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Computer programmers of all backgrounds have participated in a 12-hour hackathon as part of the PLACE-EE project.

The PLACE-EE project is a transnational partnership of public health agencies, local authorities, academics and ICT experts dedicated to improving the quality of life for older citizens. It is funded by the Northern Periphery and Artctic Programme of the European Union with the aim to develop and implement sustainable solutions to encourage internet use and address the barriers to service access.

The hackathon, taking place on the Coleraine campus, challenged groups to develop proof of concepts for solutions designed to enable older citizens to stay engaged and connected in the digital environment. Mentors assisted developers throughout the event increasing participants programming and collaboration skills while adding to their professional portfolio. At the end of the hacakathon, participants pitched to a panel of judges, including key public and community stakeholders.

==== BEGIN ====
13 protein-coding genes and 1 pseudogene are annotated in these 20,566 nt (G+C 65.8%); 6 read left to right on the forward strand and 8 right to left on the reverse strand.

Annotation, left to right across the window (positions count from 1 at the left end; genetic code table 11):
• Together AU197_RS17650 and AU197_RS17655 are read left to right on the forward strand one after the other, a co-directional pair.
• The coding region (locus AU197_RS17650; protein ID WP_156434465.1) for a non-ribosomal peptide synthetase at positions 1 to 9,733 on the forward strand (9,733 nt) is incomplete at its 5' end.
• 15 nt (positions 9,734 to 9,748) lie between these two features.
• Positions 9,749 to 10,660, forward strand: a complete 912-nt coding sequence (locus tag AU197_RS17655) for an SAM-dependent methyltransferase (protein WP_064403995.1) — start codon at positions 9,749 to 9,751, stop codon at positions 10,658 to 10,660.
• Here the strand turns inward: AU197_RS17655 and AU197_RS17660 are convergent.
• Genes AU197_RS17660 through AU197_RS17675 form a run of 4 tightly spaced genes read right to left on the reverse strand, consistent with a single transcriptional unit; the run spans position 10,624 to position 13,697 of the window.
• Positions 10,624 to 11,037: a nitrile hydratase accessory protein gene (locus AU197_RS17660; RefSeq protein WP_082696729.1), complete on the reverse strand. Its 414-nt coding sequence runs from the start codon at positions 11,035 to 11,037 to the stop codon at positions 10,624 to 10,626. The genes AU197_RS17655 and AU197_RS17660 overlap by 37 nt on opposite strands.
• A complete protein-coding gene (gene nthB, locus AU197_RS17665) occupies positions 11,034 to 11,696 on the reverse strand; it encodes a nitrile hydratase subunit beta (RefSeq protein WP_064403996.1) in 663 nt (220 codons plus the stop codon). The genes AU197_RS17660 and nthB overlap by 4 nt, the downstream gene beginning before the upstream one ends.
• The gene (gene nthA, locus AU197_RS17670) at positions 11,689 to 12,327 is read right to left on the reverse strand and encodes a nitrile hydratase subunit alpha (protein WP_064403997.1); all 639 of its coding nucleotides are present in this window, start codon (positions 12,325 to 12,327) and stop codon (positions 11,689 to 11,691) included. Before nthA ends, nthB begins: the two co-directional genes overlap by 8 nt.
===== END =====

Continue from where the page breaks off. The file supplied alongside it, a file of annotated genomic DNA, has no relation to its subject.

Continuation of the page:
As Northern Ireland’s first age-friendly university, Ulster University is committed to widening access to higher education by enhancing the lives of older members of the local community through innovative educational programmes, civic engagement and research.

Professor Karise Hutchinson, Provost of the Coleraine campus said:

“Ulster University is proud to be an inclusive environment that promotes life-long learning and widening access and participation to all members of our community. Having been recognised as Northern Ireland’s first age-friendly university, we are dedicated to addressing the challenges and opportunities presented by a rapidly aging population.

With the increasing digitalisation of public services, the work of the PLACE-EE programme cannot be underestimated in instilling digital literacy skills to enable the older generation to stay connected, especially those in rural areas. It was fantastic to see people of all ages on the Coleraine campus working together during the hackathon to produce solutions that will no doubt go on to make a difference to the lives of many.”

Rachel Burn, Northern Periphery and Arctic Programme said on the event:

"I had the pleasure of being a judge at the hackathon, on behalf of the NPA programme as the funder of PLACE-EE. The NPA programme prides itself as being a people’s programme, so it has been very inspiring to see how this EU funded project can make a difference to the lives of citizens, especially those living in the northern peripheral regions. The hackathon bridged the technology gap between elderly and young people, designing practical, innovative digital solutions which aim to support the elderly in remote communities. The work of the project should be celebrated, and the success of the event embraced."